This page will cover important post-operative information for adherence after the exposure of an impacted tooth. If you are undergoing this procedure, it is important to follow these instructions exactly to ensure optimal healing and quick recovery.
After your surgery, do not disturb the wound or the packing that is placed inside your mouth. This packing is in place to keep the tooth exposed; however, do not be alarmed if this packing falls out or moves from its original positioning. If your surgeon has attached a small gold chain to the impacted tooth, it is essential that your orthodontist activates the chain as soon as possible after your surgery. If this chain becomes dislodged from the tooth, please contact our office immediately to have the chain replaced.
A small amount of bleeding is common for up to 24 hours. If you experience excessive bleeding (your mouth fills up rapidly with blood), place a gauze pad directly over the surgical site and hold it in place with firm biting pressure for around 30 minutes or until the bleeding can be controlled. If your bleeding does not slow, please call our office.
Swelling is normal after surgery and is a major cause of post-surgical discomfort. Swelling can be reduced by applying an ice pack to the side of your face for 10 minutes; transfer it to the opposite side for another 10 minutes. Continue icing the face as much as possible for the first 36 hours. Do not freeze the skin. These measures will not eliminate swelling, but they will help to reduce its severity.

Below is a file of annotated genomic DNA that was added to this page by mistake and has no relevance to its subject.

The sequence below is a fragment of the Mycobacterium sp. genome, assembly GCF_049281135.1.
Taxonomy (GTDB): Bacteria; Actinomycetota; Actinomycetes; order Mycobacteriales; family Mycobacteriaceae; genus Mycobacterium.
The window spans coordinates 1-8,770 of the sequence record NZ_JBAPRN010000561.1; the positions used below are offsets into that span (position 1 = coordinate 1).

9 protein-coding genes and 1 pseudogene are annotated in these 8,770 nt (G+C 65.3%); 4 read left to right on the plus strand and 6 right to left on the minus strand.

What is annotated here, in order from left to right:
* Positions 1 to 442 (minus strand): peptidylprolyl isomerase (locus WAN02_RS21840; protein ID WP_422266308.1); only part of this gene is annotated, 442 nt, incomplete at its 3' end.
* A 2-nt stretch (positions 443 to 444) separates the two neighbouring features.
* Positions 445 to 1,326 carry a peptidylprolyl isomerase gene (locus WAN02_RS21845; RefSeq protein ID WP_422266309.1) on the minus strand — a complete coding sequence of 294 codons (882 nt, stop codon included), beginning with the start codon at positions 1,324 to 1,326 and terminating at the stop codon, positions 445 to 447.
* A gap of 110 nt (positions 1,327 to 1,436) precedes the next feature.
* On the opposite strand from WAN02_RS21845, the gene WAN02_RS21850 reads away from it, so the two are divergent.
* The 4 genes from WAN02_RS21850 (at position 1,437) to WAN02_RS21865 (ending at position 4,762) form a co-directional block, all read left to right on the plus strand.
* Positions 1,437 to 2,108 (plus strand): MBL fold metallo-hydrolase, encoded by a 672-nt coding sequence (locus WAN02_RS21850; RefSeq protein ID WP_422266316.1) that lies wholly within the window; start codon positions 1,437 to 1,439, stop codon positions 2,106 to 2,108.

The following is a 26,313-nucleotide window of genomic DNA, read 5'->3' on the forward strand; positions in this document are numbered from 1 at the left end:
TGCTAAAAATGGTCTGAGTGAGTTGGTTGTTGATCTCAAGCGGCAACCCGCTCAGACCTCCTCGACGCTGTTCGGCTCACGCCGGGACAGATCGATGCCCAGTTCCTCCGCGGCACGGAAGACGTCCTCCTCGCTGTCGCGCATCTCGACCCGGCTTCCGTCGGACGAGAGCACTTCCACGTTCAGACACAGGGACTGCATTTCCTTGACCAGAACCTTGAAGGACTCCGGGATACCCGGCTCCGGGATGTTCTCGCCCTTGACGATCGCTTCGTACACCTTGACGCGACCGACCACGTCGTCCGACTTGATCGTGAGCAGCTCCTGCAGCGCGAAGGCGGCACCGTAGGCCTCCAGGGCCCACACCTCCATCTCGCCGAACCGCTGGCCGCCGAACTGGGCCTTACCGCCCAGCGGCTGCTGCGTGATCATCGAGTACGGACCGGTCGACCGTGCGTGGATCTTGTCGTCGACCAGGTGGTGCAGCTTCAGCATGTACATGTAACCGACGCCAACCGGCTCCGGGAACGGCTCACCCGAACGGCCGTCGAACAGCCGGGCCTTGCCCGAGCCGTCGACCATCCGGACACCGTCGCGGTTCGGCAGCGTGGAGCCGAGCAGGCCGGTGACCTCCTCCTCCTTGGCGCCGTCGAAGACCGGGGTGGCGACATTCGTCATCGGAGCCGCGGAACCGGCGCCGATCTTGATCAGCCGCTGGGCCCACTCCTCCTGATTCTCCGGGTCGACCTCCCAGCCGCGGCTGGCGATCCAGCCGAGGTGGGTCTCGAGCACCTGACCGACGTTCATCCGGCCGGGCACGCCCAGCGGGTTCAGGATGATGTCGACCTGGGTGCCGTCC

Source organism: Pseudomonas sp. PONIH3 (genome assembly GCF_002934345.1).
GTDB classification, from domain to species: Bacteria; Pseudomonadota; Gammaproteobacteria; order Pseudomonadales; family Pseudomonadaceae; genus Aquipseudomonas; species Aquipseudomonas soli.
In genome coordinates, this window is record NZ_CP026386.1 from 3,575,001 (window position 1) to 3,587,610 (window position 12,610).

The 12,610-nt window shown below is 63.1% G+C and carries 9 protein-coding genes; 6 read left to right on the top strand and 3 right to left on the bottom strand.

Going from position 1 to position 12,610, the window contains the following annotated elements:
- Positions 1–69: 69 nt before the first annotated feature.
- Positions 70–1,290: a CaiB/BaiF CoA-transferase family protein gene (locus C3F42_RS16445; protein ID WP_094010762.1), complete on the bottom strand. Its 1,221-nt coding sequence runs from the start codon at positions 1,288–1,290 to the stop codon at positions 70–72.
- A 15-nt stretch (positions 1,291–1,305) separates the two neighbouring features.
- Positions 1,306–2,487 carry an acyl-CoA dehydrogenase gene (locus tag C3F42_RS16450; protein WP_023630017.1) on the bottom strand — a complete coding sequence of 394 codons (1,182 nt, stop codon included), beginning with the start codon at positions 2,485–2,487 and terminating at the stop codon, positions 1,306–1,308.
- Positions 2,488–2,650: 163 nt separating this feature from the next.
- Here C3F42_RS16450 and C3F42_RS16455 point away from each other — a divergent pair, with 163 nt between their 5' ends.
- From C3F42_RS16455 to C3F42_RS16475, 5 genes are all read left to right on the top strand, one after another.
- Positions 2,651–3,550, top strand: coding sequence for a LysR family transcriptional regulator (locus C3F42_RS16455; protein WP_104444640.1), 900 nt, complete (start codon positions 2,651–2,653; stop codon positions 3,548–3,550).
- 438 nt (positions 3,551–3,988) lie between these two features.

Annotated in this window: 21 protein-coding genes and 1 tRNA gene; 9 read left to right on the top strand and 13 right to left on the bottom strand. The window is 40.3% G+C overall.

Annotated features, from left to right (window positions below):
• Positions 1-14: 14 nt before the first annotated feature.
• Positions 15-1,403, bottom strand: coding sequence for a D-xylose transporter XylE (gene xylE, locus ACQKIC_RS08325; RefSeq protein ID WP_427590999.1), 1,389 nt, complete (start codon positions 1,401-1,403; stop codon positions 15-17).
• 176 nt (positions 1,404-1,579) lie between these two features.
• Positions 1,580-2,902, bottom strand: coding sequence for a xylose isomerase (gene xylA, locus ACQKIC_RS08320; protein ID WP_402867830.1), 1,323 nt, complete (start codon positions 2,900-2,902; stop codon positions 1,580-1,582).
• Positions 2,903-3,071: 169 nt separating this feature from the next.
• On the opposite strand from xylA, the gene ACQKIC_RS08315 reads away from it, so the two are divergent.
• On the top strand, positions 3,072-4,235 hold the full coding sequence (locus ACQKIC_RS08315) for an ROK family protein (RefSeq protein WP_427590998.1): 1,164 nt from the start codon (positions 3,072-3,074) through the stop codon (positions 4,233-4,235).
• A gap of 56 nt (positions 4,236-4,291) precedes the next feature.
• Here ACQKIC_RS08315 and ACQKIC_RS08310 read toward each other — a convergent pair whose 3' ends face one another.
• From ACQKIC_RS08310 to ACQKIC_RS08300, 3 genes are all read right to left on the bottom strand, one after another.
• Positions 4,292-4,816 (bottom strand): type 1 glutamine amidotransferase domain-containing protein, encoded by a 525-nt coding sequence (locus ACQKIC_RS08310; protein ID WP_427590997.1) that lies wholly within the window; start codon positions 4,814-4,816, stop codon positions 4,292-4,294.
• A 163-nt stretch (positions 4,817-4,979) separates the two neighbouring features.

It is important to drink fluids after your surgery. Start with clear liquids. You should eat only soft foods on the day of your surgery — for example, soups, eggs, and mashed potatoes. Gradually build your appetite back up to normal eating habits as soon as possible unless otherwise directed.
Discomfort is normal after any surgery. If you are not allergic or intolerant to nonsteroidal anti-inflammatory drugs, start taking ibuprofen (also known as Advil® or Motrin®) or Tylenol® as soon as you feel the local anesthetic wearing off. If you are asthmatic, do not take ibuprofen unless you have tolerated it in the past. If your pain is not controlled by the ibuprofen alone, take your prescribed narcotic in addition. Ibuprofen and your prescribed narcotic can be taken together. Be certain to take your pain medicines with food; this will help prevent nausea. Remember, narcotic pain medicine will impair your judgment and reflexes.
Begin brushing your teeth and cleaning your mouth the day after surgery. It is important to brush all of your teeth, even if the teeth and gums are sensitive. Bacterial plaque and food accumulation near the extraction site will delay healing.